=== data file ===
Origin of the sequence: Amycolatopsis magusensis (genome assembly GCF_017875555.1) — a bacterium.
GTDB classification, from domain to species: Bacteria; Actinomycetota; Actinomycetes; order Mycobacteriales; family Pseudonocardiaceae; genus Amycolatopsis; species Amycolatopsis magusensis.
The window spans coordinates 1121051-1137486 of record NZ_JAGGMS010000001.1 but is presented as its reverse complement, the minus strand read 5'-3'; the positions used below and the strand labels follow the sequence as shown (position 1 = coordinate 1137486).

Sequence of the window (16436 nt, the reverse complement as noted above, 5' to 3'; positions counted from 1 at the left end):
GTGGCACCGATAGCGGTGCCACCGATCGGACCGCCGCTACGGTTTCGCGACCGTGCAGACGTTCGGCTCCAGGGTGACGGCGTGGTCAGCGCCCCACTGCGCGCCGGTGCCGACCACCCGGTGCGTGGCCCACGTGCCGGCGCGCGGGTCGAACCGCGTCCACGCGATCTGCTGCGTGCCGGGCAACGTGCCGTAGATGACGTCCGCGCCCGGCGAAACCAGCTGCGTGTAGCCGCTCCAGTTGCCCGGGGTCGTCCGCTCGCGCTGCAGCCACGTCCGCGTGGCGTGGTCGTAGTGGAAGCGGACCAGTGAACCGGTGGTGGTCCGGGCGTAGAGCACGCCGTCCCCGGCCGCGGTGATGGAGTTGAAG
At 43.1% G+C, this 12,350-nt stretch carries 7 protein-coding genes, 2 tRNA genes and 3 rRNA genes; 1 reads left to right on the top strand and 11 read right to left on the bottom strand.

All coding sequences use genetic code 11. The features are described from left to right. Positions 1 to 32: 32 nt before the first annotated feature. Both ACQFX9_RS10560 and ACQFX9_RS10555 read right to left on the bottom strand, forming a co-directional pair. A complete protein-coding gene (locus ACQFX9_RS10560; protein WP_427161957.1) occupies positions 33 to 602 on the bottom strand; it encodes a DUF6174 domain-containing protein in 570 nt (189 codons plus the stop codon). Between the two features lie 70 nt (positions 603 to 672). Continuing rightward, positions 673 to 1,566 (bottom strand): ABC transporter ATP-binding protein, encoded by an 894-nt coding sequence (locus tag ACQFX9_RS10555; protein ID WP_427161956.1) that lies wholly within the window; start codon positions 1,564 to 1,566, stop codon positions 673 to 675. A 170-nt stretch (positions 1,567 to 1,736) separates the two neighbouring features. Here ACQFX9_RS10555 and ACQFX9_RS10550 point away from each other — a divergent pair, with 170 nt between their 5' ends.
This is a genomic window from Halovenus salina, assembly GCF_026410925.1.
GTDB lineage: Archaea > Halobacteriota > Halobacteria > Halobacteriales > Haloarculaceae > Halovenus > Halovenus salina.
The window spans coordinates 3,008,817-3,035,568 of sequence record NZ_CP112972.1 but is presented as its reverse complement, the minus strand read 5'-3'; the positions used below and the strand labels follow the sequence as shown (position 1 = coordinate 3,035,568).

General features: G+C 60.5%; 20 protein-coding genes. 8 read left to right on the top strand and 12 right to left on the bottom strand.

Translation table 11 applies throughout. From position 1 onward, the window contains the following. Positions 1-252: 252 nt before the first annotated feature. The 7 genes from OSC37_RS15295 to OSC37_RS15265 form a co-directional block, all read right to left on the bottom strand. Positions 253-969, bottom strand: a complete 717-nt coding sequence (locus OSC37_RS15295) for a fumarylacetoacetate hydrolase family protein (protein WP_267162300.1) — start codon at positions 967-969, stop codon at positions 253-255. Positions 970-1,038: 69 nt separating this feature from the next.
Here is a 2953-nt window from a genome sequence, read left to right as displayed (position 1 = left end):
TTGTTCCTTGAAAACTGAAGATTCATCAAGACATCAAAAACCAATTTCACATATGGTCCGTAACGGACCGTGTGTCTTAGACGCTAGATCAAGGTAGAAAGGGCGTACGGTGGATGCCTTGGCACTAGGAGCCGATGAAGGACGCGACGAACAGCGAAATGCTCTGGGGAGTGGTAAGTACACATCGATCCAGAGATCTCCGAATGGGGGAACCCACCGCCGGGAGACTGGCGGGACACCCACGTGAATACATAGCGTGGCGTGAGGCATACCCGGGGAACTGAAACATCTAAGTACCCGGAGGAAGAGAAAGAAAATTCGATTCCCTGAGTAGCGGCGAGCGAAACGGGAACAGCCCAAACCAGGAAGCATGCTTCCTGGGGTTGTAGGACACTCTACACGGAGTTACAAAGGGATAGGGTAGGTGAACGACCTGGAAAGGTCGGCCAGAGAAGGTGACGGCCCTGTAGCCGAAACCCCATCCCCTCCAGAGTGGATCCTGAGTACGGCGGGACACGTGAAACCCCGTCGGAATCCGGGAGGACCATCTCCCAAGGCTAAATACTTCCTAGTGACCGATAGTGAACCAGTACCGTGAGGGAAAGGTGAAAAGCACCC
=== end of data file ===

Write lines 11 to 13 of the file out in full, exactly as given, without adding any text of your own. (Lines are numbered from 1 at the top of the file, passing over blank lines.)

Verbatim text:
General features: G+C 60.5%; 20 protein-coding genes. 8 read left to right on the top strand and 12 right to left on the bottom strand.

Translation table 11 applies throughout. From position 1 onward, the window contains the following. Positions 1-252: 252 nt before the first annotated feature. The 7 genes from OSC37_RS15295 to OSC37_RS15265 form a co-directional block, all read right to left on the bottom strand. Positions 253-969, bottom strand: a complete 717-nt coding sequence (locus OSC37_RS15295) for a fumarylacetoacetate hydrolase family protein (protein WP_267162300.1) — start codon at positions 967-969, stop codon at positions 253-255. Positions 970-1,038: 69 nt separating this feature from the next.
Here is a 2953-nt window from a genome sequence, read left to right as displayed (position 1 = left end):